'Tis the night before the midterm, 
And all through the dorm, 
Anxiety takes over,
Such is the norm.

I could go on, but I might make you vomit, and I do not want that, 
certainly not before the exam.

A student writes:

        dr. patt,
        this may be a stupid question, so get ready.

Not stupid.  Just not particulary productive.

        if during the test (hypothetically speaking), we have a problem that
        requires us to draw a gate level diagram for something that involves
        combinational logic circuits or storage elements, and we are sort of 
        in a time crunch, could we just draw a box and then label whatever it 
        is? like a box with register or decoder written in it, as long as we 
        make sure there are the correct number of input and output lines going 
        into and coming out of the box.

        <<name withheld to protect one who can not sleep the night before>>

I really do understand your anxiety.  This is your first mid-term, and you
are worried.  But if you concentrate on the concepts and let me concentrate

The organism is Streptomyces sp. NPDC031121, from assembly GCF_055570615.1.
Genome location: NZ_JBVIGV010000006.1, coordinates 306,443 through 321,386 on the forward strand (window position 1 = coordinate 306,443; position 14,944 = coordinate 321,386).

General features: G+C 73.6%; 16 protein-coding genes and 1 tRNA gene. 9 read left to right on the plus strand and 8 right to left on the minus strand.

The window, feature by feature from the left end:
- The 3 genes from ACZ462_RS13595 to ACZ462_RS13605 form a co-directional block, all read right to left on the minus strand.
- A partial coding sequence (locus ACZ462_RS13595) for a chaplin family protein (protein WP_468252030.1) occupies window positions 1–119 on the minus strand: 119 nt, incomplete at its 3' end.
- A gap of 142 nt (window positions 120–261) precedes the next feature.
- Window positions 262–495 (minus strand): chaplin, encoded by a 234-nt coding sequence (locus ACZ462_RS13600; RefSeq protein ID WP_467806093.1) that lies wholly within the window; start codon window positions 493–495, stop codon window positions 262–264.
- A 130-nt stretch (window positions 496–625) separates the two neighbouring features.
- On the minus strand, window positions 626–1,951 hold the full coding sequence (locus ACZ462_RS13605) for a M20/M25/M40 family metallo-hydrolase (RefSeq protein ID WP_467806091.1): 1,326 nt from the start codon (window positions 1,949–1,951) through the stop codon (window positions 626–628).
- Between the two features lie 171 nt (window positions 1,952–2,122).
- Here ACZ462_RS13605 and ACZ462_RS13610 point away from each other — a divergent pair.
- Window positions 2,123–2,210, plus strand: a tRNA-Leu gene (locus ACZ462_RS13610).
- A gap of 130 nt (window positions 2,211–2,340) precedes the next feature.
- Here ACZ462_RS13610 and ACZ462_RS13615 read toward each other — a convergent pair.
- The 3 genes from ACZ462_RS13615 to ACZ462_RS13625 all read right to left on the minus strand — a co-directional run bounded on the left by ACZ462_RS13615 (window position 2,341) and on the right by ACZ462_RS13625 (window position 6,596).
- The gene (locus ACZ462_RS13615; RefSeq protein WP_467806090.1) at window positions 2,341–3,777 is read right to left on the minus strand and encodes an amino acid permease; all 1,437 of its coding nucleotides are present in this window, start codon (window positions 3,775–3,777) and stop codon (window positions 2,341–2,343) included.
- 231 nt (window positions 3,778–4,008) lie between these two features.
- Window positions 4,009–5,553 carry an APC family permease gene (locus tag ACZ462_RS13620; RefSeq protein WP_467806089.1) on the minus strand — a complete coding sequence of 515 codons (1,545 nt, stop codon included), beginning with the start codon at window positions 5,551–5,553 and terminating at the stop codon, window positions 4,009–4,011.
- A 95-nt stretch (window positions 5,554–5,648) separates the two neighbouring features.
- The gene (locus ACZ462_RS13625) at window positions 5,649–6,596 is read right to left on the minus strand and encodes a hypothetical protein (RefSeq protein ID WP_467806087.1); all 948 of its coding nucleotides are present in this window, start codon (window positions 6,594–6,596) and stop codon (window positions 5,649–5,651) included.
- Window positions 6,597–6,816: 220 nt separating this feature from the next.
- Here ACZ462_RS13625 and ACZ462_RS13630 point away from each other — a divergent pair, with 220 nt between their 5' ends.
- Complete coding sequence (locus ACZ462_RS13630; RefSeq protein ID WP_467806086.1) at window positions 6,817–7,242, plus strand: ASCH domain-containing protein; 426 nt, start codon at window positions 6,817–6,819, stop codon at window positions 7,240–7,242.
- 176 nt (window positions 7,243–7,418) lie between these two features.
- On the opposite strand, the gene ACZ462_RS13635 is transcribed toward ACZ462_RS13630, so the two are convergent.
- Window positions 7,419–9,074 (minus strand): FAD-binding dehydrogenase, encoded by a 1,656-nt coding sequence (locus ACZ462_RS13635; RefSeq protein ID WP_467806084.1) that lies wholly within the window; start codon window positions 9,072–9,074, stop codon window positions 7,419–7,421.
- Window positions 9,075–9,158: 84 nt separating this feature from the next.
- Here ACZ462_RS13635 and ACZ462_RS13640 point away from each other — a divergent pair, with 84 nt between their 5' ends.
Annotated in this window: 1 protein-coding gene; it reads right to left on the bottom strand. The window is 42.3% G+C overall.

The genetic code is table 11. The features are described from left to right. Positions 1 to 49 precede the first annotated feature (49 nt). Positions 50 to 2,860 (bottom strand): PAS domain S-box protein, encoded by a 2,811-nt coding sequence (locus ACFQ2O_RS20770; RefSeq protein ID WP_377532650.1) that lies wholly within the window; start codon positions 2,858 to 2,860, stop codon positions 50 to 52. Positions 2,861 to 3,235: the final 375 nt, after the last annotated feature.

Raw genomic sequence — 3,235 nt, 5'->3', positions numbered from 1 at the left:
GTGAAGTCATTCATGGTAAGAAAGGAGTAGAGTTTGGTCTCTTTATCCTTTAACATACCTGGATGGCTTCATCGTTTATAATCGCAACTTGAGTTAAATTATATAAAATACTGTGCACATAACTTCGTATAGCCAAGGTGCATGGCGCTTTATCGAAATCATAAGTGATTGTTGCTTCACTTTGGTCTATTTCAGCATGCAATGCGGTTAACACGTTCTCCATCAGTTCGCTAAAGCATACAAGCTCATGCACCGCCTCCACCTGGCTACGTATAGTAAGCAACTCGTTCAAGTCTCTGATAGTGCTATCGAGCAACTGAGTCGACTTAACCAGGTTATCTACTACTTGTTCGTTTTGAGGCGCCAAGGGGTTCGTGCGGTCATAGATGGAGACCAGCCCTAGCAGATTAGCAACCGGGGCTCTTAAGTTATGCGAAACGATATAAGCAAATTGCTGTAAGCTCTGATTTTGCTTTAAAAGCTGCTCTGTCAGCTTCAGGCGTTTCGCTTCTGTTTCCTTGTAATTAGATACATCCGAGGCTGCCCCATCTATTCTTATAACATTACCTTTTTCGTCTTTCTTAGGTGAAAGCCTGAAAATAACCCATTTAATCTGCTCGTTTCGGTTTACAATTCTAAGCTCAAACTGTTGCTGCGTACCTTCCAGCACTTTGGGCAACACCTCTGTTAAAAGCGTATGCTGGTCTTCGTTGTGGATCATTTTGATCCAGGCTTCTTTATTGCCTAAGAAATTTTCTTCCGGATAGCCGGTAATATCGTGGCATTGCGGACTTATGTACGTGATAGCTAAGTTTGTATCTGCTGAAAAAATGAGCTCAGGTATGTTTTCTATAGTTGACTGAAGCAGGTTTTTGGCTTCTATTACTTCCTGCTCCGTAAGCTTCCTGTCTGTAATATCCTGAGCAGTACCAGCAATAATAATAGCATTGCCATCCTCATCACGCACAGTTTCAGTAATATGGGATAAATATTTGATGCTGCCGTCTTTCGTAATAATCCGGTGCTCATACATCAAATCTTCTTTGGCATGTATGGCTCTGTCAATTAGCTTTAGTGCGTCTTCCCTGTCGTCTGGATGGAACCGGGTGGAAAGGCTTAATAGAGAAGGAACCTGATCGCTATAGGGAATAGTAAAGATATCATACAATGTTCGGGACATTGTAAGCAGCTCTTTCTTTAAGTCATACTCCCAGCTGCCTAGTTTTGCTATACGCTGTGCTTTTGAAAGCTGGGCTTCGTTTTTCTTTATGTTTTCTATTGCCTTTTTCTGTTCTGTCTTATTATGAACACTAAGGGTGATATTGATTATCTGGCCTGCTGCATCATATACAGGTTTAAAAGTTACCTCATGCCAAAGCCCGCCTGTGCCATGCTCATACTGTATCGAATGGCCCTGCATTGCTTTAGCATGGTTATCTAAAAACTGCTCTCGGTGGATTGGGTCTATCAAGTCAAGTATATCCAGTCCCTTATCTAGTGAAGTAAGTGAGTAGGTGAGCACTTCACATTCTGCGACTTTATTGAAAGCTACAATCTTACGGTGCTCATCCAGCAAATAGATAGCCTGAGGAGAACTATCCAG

on grading fairly and correctly, you will probably do better.  

I guess the real question is what is in the box?  With all that I have to
ask you, and all I have said about memorizing, do you really think I am going
to ask you to draw a gate-level representation of a decoder (which is Fig.3.11
in the book)?

On the other hand, it certainly could be the case that I might ask you 
to design something where one component of the logic circuit is a decoder.  
In that case, sure, it is not necessary to draw the individual gates of the 
decoder since that could be copied directly from your three sheets of paper.
Simply draw a box with the proper number of inputs and outputs, and write
decoder inside the box.

BUT: For example, if I ask you to draw a gate level logic circuit that takes 
five inputs and outputs the binary representation of the sum of the number 
of inputs that are 1, and you are crunched for time, and you write the answer 

     a ------>|                            |
              |  Logic that counts the     |
     b ------>|  number of inputs that     |------> out(2)
              |  are 1 and outputs the     |
     c ------>|  binary value corresponding|------> out(1)
              |  to that count.            |
     d ------>|                            |------> out(0)
              |                            |
     e ------>|                            |

How much credit do you think you should get?  

Get some sleep and good luck tomorrow.

Yale Patt